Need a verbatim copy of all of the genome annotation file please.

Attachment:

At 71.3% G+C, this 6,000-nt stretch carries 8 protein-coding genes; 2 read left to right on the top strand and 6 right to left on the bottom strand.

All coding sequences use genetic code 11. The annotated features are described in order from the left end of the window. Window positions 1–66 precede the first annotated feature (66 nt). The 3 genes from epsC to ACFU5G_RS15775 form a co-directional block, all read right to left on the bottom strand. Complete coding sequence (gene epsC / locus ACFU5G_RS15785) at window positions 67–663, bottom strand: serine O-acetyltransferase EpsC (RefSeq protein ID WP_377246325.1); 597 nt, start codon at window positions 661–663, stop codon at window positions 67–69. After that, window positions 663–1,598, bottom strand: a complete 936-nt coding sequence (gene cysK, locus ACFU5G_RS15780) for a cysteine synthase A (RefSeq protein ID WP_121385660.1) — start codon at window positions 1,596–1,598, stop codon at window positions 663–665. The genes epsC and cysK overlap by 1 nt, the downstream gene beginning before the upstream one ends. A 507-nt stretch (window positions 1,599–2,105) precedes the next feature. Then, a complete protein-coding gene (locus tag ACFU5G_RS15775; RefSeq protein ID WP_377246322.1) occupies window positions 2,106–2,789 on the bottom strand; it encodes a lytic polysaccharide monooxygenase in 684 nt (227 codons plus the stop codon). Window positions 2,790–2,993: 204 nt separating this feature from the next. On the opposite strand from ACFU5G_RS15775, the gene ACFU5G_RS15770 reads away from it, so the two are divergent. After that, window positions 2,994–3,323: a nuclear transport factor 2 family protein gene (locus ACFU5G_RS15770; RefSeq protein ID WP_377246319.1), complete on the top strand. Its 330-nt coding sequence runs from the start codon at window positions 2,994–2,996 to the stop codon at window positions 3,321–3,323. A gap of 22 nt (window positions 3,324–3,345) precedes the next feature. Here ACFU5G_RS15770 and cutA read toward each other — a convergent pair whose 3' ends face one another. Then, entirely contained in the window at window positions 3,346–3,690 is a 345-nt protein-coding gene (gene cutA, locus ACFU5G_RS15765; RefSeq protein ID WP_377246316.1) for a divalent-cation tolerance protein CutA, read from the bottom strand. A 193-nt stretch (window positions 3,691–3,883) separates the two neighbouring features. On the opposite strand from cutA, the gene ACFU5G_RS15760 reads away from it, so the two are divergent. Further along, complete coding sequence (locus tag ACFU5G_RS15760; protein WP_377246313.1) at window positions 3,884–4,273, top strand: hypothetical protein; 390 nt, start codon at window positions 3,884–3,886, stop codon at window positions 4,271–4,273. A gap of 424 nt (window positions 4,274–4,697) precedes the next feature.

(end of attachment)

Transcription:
At 71.3% G+C, this 6,000-nt stretch carries 8 protein-coding genes; 2 read left to right on the top strand and 6 right to left on the bottom strand.

All coding sequences use genetic code 11. The annotated features are described in order from the left end of the window. Window positions 1–66 precede the first annotated feature (66 nt). The 3 genes from epsC to ACFU5G_RS15775 form a co-directional block, all read right to left on the bottom strand. Complete coding sequence (gene epsC / locus ACFU5G_RS15785) at window positions 67–663, bottom strand: serine O-acetyltransferase EpsC (RefSeq protein ID WP_377246325.1); 597 nt, start codon at window positions 661–663, stop codon at window positions 67–69. After that, window positions 663–1,598, bottom strand: a complete 936-nt coding sequence (gene cysK, locus ACFU5G_RS15780) for a cysteine synthase A (RefSeq protein ID WP_121385660.1) — start codon at window positions 1,596–1,598, stop codon at window positions 663–665. The genes epsC and cysK overlap by 1 nt, the downstream gene beginning before the upstream one ends. A 507-nt stretch (window positions 1,599–2,105) precedes the next feature. Then, a complete protein-coding gene (locus tag ACFU5G_RS15775; RefSeq protein ID WP_377246322.1) occupies window positions 2,106–2,789 on the bottom strand; it encodes a lytic polysaccharide monooxygenase in 684 nt (227 codons plus the stop codon). Window positions 2,790–2,993: 204 nt separating this feature from the next. On the opposite strand from ACFU5G_RS15775, the gene ACFU5G_RS15770 reads away from it, so the two are divergent. After that, window positions 2,994–3,323: a nuclear transport factor 2 family protein gene (locus ACFU5G_RS15770; RefSeq protein ID WP_377246319.1), complete on the top strand. Its 330-nt coding sequence runs from the start codon at window positions 2,994–2,996 to the stop codon at window positions 3,321–3,323. A gap of 22 nt (window positions 3,324–3,345) precedes the next feature. Here ACFU5G_RS15770 and cutA read toward each other — a convergent pair whose 3' ends face one another. Then, entirely contained in the window at window positions 3,346–3,690 is a 345-nt protein-coding gene (gene cutA, locus ACFU5G_RS15765; RefSeq protein ID WP_377246316.1) for a divalent-cation tolerance protein CutA, read from the bottom strand. A 193-nt stretch (window positions 3,691–3,883) separates the two neighbouring features. On the opposite strand from cutA, the gene ACFU5G_RS15760 reads away from it, so the two are divergent. Further along, complete coding sequence (locus tag ACFU5G_RS15760; protein WP_377246313.1) at window positions 3,884–4,273, top strand: hypothetical protein; 390 nt, start codon at window positions 3,884–3,886, stop codon at window positions 4,271–4,273. A gap of 424 nt (window positions 4,274–4,697) precedes the next feature.